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Saint Joseph's Hospital Staffers Put a Twinkle in the Eyes of Kids

January 21, 2009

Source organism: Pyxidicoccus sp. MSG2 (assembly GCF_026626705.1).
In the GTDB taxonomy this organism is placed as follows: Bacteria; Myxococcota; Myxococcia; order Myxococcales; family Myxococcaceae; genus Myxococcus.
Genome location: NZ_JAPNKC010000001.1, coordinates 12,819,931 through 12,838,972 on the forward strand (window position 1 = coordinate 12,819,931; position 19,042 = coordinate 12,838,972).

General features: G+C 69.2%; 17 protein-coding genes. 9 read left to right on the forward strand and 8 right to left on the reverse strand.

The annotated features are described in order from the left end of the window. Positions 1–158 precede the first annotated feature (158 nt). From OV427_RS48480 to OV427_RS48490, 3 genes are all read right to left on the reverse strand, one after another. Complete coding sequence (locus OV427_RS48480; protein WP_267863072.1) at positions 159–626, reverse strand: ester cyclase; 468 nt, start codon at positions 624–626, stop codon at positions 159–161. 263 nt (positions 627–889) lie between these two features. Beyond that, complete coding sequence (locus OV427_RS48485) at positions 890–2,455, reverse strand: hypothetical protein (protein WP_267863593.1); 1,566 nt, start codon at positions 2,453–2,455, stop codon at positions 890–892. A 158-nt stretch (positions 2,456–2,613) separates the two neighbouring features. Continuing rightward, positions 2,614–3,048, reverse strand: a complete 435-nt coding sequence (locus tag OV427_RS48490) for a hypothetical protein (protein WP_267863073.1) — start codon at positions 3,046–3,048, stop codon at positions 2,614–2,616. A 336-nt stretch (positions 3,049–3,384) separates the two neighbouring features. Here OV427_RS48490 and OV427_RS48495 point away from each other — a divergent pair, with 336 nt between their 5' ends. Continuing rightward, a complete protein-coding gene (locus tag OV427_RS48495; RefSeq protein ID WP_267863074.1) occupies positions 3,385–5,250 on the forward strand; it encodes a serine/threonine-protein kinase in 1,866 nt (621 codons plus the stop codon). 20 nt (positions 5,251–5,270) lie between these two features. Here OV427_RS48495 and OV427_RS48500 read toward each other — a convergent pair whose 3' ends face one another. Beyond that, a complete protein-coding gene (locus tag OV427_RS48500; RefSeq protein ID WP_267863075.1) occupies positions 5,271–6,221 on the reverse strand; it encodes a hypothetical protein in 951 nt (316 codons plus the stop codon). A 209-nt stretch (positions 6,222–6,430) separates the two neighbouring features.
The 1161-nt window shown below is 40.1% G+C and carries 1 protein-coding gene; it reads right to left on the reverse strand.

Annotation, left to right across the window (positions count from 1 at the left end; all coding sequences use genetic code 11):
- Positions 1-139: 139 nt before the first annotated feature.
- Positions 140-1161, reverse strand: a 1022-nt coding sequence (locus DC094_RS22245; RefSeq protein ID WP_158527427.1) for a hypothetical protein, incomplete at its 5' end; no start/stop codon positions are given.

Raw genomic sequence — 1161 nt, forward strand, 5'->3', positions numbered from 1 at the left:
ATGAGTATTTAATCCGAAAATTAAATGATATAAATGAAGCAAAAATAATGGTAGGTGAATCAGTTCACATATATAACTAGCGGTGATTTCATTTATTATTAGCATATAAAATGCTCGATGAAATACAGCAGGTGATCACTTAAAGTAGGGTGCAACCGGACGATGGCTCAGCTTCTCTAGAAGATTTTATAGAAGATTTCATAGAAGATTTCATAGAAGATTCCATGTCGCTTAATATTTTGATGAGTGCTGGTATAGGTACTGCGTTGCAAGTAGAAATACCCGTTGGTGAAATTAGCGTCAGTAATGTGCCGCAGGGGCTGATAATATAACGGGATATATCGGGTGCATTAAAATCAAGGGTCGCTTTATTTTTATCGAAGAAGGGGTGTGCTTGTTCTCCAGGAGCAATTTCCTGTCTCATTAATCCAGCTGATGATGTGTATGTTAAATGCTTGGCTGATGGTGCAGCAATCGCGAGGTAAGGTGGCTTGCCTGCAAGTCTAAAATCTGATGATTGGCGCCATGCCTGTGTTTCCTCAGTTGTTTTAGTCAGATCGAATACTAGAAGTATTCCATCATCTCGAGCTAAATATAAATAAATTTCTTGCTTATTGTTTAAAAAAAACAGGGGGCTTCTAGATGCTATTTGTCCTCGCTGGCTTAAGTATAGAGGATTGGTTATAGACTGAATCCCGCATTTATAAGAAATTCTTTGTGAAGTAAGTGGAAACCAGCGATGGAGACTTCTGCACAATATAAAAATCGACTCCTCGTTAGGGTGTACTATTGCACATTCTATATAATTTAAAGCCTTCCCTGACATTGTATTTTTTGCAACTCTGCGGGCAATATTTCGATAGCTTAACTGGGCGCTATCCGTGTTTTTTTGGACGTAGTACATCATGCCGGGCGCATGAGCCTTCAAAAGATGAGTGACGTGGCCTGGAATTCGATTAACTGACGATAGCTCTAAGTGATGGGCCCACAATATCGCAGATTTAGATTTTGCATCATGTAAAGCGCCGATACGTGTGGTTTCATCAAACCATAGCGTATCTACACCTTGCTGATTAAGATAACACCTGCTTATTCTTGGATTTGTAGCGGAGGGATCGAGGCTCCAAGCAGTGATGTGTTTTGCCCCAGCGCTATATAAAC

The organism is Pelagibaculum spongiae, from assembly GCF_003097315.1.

St. Joseph's Hospital staffers put a twinkle in the eyes of kids By Julie Poppen, Rocky Mountain News (Contact) Published December 10, 2008 at 1:48 p.m. Updated December 10, 2008 at 11:53 p.m. Photo by Javier Manzano / The Rocky Javier Manzano / The Rocky Employees at Exempla St. Joseph Hospital adopted the students of Garden Place Academy elementary school. More than 300 students each received an early holiday gift and a goody bag. Tony Medina Damari Green Mario Colunga Janet Mariscal More Local NewsMan who died after standoff a Fort Carson soldier Body of third man found at Wray crash site Body of third man found at plane crash site More stories » If you think Santa Claus is still at the North Pole overeating so he can fit into his big red suit, you're wrong. Santa came to Exempla St. Joseph Hospital on Wednesday. He came in school buses from Garden Place Academy, a Denver public school where 95 percent of its roughly 300 students get free or reduced-price lunches because their parents don't make a lot of money. Many of these children are from homes where Spanish is the dominant language. Santa's giving spirit was evident in the eyes of 9-year-old Janet Mariscal, whose smile infected everyone around her. Happily, she held up a brand new, black Hannah Montana shirt and pair of jeans. And Santa's spirit was also present in the words of the hospital's registration supervisor, David Sandoval, 31, who attended Garden Place in the early 1980s. It gave the Broomfield resident great pride to be able to give back to the community where he was raised and where family members still live. "It's really touching. You know where (the students) come from and the kinds of challenges they have." It's the second year hospital staff have "adopted" a school. Organizer Kristi Davis, who came up with the idea based on a new shoe drive at another job, was thrilled so many employees participated in such tough economic times. The roughly 350 names (including preschoolers) were snapped up within two days. She was stunned to see the most generous donations come from the hospital's lowest paid employees - the cleaning crew and those who prepare food. The young students wondered how anyone knew what they wanted. The answer was easy: Santa told the hospital workers all about their favorite colors and characters. The students stormed up a center stairway, walking faster than a physician en route to the ER. They were given black bookbags with St. Joseph's logo on them. On the count of "three," they could look inside. For some, the wait was excruciating. On "three," the only sound was an awe-tinged "Whoa!" Several students put on their new duds over their clothes. They also received snack bags and small stuffed puppies attached to containers of candy canes. To get enough of these, hospital staff scoured every Walgreens within the metro area. Gifts and children's Christmas plans * Damari Green, 6, received a girlie purple top with a shiny bow on it and a jean skirt. "It's pretty." What will she do for Christmas? "Go caroling with my mom." * Tony Medina, 7, received a baggy red T-shirt with an abstract design on the front and blue jeans. "I was expecting the same kind of thing." What will he do for Christmas? "Have a snowball fight when I go outside." * Mario Colunga, 9, got a red Transformers T-shirt and pants. "It's what I was expecting - I was getting excited, though." What will he do for Christmas? "I might go to my grandma's and get stuff for Christmas." * Janet Mariscal, 9, got a black Hannah Montana shirt and jeans with fancy stitching on the back pockets. What will she do for Christmas? "Go to my aunt's house and do fun activities and Christmas games."